Leadership: What Cannot Be Seen Cannot Be Trusted


October 26, 2013: Despite Russian efforts to curb corruption in the military, the government has been increasing the degree to which items in the defense budget are classified and not available for public examination. Such secrecy has long been the rule in Russia, but much of the secrecy was abandoned when the Soviet Union fell in 1991. Since the late 1990s, the secrecy has been returning. For example, this year 52 percent (by dollar amount) of the defense budget details are classified and next year that goes up to 59 percent. In contrast only 8 percent of the American defense budget details are classified.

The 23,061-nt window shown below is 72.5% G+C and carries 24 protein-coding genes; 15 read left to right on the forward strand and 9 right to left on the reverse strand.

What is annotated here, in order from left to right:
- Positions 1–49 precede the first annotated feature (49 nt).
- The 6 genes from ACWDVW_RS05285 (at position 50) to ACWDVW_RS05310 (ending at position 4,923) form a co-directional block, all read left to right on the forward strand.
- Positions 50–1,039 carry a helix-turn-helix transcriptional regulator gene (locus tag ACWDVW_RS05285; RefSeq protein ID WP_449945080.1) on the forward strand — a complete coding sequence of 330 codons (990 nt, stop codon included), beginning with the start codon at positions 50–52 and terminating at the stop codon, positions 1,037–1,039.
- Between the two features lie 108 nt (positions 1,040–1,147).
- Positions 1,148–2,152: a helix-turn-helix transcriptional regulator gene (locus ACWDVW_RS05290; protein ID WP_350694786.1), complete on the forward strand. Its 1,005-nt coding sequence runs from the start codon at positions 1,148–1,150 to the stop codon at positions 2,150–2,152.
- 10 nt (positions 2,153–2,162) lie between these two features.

Many countries declare all defense related matters state secrets, and thus there is little monitoring of what is bought, from whom, and at what price. This is a perfect environment for thieving officials. It turns out that there is more corruption, or gross mismanagement, in secret defense spending than in those budget items that are unclassified. Most governments (85 percent by one count) do not allow much access to what is going on with the defense budget. Can’t let the enemy know how much is being stolen now, can we. The secrecy isn’t so much to protect the taxpayers as it is to hide the corruption.





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